XIII. The term ὕπόστασις hypostasis, substance, is also very emphatical, which the apostle makes use of when he speaks of faith, Heb. 11:1. Nor have the Latins any word that can fully express all its force and significancy. 1st, Ὑπόστασις, hypostasis, denotes the existence, or, as one of the ancients has said, the extantia, the standing up of a thing; in which sense philosophers say, that a thing that really is, has an ὑπόστασις, that is, a real existence, and is not the fiction of our own mind. And, indeed, faith makes the thing hoped for, though not actually existing, to have, notwithstanding, an existence in the believer’s mind, who so firmly assents to the promises of God, as if the thing promised was already present with him. Chrysostom had this in his mind when he thus explained this passage: Ἡ ανάστασις οὐ παραγὲγονεν, οὐδέ ἐστιν ἐν ὑποστάσει, αλλʼ ἡ ἐλπὶς ὑφίστησεν αὐτὴν εν ἡμετέρα ψυχῆ· “the resurrection does not yet exist in itself, but hope (let us say faith) presents it to, and makes it extant in our soul.” A Greek scholiast, cited by Beza, has most happily expressed the same thing: Ἐπειδὴ γὰρ τὰ ἐν ἐλπίσιν ἀνυπόστατά ἐστιν, ὡς τέως μὴ παρόντα, ἡ πίστις, οὐσιά τις αὐτῶν καὶ ὑπόστασις γίνεται εἶναι αὐτὰ καὶ παρεῖναι τρόπον τίνα παρασκευάζουσα, διὰ τοῦ πιστεύειν εἶναι·, “as things hoped for are not yet extant, as not being present, faith becomes a kind of substance and essence of them, making them, in some measure, extant and present with us, in that it believes them to be.” 2dly, Υπόστασις also signifies a base or foundation, in which sense Diodorus Siculus, quoted by Gomarus, has said, ὑπόστασις τοῦ τάφοῦ, that is, the foundation of the sepulchre. And Calvin’s interpretation looks this way, “Faith,” says he, “is hypostasis, that is, a prop or possession, on which we fix our feet.” 3dly, It also denotes subsistence or constancy, without yielding to any assault of the enemy. Thus Plutarch in Demetrius: Οὐδενὸς ὑφιστμένου τῶν ἐναντὶων, ἀλλὰ φευγόντων· “none of the enemy standing their ground, but all giving way.” And Polybius, in his description of Horatius Cocles, they feared οὐχʼ οὑτω την δύναμιν, ὡς την ὑπόστασιν αὐτοῦ· “not so much his strength, as his firmness and resolution, not to give way.” And indeed, there is something in faith that can, with intrepidity, sustain all the assaults of temptations, and not suffer it to be moved from an assent to a truth once known. Now if we join all this together, we may assert that faith is so firm an assent to divine truth, that it sets things future before us, as if they were present, and that it is a prop to the soul, on which it fixes its foot, without yielding to any assault whatever.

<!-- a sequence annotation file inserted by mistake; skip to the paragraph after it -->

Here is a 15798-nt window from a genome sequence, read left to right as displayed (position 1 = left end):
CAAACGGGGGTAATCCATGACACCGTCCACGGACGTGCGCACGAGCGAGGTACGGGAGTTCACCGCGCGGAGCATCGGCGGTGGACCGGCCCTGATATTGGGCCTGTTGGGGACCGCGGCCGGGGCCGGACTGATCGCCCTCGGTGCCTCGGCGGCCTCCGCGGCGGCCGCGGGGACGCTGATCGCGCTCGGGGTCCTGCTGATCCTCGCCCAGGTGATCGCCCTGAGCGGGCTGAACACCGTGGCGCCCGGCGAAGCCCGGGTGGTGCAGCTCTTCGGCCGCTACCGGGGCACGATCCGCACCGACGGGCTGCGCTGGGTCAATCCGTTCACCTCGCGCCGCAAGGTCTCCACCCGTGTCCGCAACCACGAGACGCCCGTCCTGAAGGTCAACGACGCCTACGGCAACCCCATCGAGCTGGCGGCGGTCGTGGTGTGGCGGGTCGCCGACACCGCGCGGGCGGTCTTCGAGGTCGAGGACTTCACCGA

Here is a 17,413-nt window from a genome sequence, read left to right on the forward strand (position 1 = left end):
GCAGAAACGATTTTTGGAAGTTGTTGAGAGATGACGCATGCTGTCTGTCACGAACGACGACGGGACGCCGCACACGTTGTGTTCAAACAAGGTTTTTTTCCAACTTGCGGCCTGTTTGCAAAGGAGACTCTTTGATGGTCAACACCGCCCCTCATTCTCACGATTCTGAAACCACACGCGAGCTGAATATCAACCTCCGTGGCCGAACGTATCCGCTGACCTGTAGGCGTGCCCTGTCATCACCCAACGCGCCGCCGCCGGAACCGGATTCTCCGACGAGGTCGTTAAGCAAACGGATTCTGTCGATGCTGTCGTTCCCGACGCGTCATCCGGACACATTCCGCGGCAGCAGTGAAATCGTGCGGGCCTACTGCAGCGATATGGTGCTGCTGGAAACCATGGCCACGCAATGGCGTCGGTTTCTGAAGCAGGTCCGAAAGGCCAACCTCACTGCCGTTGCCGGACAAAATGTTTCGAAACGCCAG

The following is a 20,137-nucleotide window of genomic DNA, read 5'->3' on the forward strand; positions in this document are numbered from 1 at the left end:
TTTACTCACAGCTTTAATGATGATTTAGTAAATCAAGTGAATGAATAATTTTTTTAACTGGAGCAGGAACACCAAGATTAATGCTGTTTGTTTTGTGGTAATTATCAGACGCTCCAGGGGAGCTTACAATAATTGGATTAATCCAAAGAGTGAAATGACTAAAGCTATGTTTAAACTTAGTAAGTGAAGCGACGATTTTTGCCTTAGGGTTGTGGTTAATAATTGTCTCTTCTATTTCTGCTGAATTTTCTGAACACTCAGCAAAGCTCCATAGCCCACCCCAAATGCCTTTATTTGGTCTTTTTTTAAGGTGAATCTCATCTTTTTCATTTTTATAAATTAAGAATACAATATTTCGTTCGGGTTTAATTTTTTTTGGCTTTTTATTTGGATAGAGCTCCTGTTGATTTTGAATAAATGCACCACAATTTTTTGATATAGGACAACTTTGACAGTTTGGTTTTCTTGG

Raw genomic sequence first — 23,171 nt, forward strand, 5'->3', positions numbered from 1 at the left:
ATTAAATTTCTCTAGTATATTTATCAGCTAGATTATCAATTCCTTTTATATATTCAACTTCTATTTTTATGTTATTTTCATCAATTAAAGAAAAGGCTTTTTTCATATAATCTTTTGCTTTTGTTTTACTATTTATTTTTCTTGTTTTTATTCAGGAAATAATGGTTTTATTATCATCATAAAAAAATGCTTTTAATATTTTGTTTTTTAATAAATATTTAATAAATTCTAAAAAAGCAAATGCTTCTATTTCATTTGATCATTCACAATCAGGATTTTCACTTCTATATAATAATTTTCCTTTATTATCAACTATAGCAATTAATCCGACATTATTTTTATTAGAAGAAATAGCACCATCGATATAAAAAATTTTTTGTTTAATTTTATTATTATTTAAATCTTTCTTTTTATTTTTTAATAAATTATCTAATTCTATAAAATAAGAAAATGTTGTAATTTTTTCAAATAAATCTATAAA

XIV. Nor ought it to be omitted, that the apostle calls faith ἔλεγχος οὐ βλεπομενων, the evidence of things not seen. But ἔλεγχος denotes two things. 1st, A certain demonstration. Aristotle, Rhetoric. c. 14. says, “Ἔλεγχος δε ἐστιν, ὁ μὲν μὴ δυνατὸς ἄλλως ἔχειν, αλλʼ οὔτως ὡς ἡμεῖς λέγομεν· demonstration is what cannot possibly be otherwise, but must necessarily be as we affirm.” 2dly, Conviction of soul arising from such a demonstration of the truth: as Aristophanes in Pluto, σύ γʼ ἐλέγξαι μʼ οὔπο δύνασαι περὶ τούτου, “you cannot convince me of that.” There is therefore in faith, if it be ἐλεγχος [an elenchus], a demonstration, a certain conviction of soul, arising from that clear and infallible demonstration. But this demonstration of truth rests on the testimony of God, who cannot deceive, from which faith argues thus: Whatever God, who is truth itself, reveals, cannot but be most true, and worthy of all acceptation, though perhaps I may not be able to see it with my eyes, or fully conceive it in my mind.

XV. All this tends to instruct us that the assent, which is in faith, has a most certain assurance which no certainty of any mathematical demonstration can exceed. Wherefore they speak very incautiously, who maintain, there may be falsehood in divine faith, since the proper object of faith is the testimony of God; which is necessarily true and more certain than any demonstration. Nor can any places of Scripture be brought, in which any thing that is not true is proposed to man’s belief.